An unhealthy, insecure pattern of behavior that leads to preoccupied attempts to achieve security through relationships.
Preventive Stress Management
An organizational philosophy that holds that people and organizations should take joint responsibility for promoting health and preventing distress and strain.
Primary Prevention
The stage in preventive stress management designed to reduce, modify, or eliminate the demand or stressor causing stress.
Secondary Prevention
The stage in preventive stress management designed to alter or modify the individual's or the organization's response to a demand or stressor.
Tertiary Prevention
The stage in preventive stress management designed to heal individual or organizational symptoms of distress and strain.
Programmed Decision
A simple, routine matter for which a manger has an established decision rule.
Non-Programmed Decision
A new, complex decision that requires a creative solution.
Effective Decisions
A timely decision that meets a desired objective and is acceptable to those individuals affected by it.
Rationality
A logical, step-by-step approach to decision making, with a thorough analysis of alternatives and their consequences.
Bounded Rationality
A theory that suggest there are limits to how ratnal a decision maker can actually be.
Satisfice
To select the first alternative is "good enough," because the costs in time and effort are too great to optimize.
Heuristics
Shortcuts in decision making that save mental activity.
Garbage Can Model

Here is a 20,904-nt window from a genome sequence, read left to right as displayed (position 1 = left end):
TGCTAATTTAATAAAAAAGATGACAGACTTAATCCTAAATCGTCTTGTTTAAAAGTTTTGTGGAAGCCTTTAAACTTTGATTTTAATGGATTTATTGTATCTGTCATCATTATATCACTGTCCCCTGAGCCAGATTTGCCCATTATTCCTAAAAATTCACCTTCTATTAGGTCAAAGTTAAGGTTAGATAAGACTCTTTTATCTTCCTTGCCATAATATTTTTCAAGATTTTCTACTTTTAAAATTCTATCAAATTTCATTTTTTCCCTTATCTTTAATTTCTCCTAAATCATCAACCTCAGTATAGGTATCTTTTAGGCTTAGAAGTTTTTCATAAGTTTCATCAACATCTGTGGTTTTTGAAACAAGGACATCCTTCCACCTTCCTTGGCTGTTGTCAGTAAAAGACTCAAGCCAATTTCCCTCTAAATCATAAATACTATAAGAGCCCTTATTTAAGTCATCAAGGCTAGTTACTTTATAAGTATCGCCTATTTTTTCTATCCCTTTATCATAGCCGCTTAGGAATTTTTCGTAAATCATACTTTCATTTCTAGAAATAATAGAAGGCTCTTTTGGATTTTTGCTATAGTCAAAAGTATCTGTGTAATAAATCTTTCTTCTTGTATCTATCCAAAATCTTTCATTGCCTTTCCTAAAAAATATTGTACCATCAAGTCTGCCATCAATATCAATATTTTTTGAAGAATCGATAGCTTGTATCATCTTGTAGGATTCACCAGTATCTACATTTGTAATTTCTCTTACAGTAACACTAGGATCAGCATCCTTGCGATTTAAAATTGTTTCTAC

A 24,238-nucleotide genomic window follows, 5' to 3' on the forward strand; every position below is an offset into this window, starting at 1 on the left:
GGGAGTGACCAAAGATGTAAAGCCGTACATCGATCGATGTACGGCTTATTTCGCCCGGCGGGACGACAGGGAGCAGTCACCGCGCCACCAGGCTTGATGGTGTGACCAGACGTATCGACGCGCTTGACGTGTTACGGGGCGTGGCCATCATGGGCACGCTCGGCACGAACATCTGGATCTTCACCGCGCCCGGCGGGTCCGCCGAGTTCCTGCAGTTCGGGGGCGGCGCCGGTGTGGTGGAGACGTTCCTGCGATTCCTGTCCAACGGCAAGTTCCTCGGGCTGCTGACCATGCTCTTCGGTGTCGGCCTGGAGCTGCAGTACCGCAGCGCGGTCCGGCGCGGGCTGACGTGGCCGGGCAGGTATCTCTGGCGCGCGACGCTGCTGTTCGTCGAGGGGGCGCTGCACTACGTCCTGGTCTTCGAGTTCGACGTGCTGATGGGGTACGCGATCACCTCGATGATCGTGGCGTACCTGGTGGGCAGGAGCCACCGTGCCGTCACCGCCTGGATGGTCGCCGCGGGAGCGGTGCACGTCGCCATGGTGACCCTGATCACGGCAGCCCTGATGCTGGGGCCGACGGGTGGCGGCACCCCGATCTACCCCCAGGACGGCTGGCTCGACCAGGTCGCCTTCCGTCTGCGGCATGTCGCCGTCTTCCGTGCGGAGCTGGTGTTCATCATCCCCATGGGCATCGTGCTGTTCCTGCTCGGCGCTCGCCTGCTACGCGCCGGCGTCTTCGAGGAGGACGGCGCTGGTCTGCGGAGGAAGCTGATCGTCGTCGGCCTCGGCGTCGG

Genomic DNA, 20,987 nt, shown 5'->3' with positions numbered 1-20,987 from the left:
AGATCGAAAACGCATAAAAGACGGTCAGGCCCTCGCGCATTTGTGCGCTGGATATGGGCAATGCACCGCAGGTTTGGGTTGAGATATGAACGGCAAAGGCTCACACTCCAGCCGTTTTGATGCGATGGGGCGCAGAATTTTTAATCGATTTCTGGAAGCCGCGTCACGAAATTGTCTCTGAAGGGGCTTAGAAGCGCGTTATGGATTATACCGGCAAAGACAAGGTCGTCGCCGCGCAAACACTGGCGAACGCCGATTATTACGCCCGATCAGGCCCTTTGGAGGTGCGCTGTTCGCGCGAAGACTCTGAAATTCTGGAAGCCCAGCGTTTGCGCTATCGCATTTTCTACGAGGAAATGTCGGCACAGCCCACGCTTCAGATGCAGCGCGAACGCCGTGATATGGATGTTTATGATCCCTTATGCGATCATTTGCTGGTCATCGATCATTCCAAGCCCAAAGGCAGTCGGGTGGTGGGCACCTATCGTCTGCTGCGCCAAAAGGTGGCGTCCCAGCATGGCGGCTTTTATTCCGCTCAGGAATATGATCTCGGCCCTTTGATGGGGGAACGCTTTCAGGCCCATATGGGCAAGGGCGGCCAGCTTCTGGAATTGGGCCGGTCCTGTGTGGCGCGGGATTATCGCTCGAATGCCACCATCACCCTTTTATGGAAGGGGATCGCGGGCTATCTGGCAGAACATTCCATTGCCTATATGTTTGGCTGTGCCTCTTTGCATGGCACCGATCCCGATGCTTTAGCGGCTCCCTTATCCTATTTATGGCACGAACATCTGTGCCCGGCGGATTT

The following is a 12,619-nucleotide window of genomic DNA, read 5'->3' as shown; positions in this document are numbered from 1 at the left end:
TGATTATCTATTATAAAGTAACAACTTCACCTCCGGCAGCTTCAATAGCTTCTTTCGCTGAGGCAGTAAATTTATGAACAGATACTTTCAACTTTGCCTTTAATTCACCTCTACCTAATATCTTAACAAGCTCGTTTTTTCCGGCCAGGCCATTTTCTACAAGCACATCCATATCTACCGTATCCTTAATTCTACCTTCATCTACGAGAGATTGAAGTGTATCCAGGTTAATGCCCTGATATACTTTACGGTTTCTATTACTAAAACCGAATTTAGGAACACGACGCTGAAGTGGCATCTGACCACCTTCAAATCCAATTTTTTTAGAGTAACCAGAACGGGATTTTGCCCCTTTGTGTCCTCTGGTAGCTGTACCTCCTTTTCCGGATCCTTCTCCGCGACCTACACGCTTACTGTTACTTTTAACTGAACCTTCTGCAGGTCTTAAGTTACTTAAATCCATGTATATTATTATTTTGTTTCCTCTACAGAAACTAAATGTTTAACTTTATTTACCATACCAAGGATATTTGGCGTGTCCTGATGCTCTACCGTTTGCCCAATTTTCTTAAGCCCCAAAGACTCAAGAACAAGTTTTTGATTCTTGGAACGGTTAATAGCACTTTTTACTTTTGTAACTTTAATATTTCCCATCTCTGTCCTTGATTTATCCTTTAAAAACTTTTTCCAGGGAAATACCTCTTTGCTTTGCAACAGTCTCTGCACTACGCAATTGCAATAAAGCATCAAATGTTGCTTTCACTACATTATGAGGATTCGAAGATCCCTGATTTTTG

A theory that contends that decisions in organizations are random and unsystematic.
Risk Aversion
The tendency to choose options that entail fewer risks and less uncertainty.
Escalation of Commitment
The tendency to continue to support a failing course of action.
Cognitive Style
An individual's preference for gathering information and evaluating alternatives.
Intuition
A fast, positive force in decision making that is utilized at a level below consciousness and involves learned patterns of information.
Creativity
A process influenced by individual and organizational factors that results in the production of novel and useful ideas, products, or both.
Participative Decision Making
Decision making in which individuals who are affected by decisions influence the making of those decisions.
Synergy
A positive force that occurs in groups when group members stimulate new solutions to problems through the process of mutual influence and encouragement within the group.
Social Decision Schemes
Simple rules used to determine final group decisions.
Groupthink
A deterioration of mental efficiency, reality testing, and moral judgment resulting from pressures within the group.
Group Polarization
The tendency for group discussion to produce shifts toward more extreme attitudes among members.
Brainstorming
A technique for generating as many ideas as possible on a given subject, while suspending evaluation until all the ideas have been suggested.
Nominal Group Technique (NGT)
A structured approach to group decision making that focuses on generating alternatives and choosing one.
Delphi Technique
Gathering the judgments of experts for use in decision making.
Devil's Advocacy
A technique for preventing groupthink in which a group or individual is given the role of critic during decision making.
Dialectical Inquiry
A debate between two opposing sets of recommendations.